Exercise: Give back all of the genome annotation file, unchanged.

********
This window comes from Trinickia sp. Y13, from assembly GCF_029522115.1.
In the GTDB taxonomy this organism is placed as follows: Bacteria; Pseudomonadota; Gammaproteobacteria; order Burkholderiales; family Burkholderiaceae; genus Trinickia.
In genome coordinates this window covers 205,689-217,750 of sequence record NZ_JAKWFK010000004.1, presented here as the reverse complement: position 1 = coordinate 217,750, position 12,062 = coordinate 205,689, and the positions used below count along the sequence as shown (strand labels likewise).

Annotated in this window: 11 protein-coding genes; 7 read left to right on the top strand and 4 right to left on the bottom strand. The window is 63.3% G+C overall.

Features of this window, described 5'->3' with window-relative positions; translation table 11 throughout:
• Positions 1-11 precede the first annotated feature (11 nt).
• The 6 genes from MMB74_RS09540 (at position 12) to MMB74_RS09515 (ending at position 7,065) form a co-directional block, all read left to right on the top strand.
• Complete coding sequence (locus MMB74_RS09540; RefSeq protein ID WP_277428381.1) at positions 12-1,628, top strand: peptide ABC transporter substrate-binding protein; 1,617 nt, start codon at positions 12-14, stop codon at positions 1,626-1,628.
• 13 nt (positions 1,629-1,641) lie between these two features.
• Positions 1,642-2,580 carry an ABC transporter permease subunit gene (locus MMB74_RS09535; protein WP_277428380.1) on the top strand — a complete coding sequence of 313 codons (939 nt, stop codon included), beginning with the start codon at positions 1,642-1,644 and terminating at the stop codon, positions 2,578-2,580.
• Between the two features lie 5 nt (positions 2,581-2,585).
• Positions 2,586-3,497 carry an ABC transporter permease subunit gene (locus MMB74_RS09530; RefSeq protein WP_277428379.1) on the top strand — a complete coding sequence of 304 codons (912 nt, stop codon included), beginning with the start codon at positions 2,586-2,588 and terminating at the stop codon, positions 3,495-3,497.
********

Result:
This window comes from Trinickia sp. Y13, from assembly GCF_029522115.1.
In the GTDB taxonomy this organism is placed as follows: Bacteria; Pseudomonadota; Gammaproteobacteria; order Burkholderiales; family Burkholderiaceae; genus Trinickia.
In genome coordinates this window covers 205,689-217,750 of sequence record NZ_JAKWFK010000004.1, presented here as the reverse complement: position 1 = coordinate 217,750, position 12,062 = coordinate 205,689, and the positions used below count along the sequence as shown (strand labels likewise).

Annotated in this window: 11 protein-coding genes; 7 read left to right on the top strand and 4 right to left on the bottom strand. The window is 63.3% G+C overall.

Features of this window, described 5'->3' with window-relative positions; translation table 11 throughout:
• Positions 1-11 precede the first annotated feature (11 nt).
• The 6 genes from MMB74_RS09540 (at position 12) to MMB74_RS09515 (ending at position 7,065) form a co-directional block, all read left to right on the top strand.
• Complete coding sequence (locus MMB74_RS09540; RefSeq protein ID WP_277428381.1) at positions 12-1,628, top strand: peptide ABC transporter substrate-binding protein; 1,617 nt, start codon at positions 12-14, stop codon at positions 1,626-1,628.
• 13 nt (positions 1,629-1,641) lie between these two features.
• Positions 1,642-2,580 carry an ABC transporter permease subunit gene (locus MMB74_RS09535; protein WP_277428380.1) on the top strand — a complete coding sequence of 313 codons (939 nt, stop codon included), beginning with the start codon at positions 1,642-1,644 and terminating at the stop codon, positions 2,578-2,580.
• Between the two features lie 5 nt (positions 2,581-2,585).
• Positions 2,586-3,497 carry an ABC transporter permease subunit gene (locus MMB74_RS09530; RefSeq protein WP_277428379.1) on the top strand — a complete coding sequence of 304 codons (912 nt, stop codon included), beginning with the start codon at positions 2,586-2,588 and terminating at the stop codon, positions 3,495-3,497.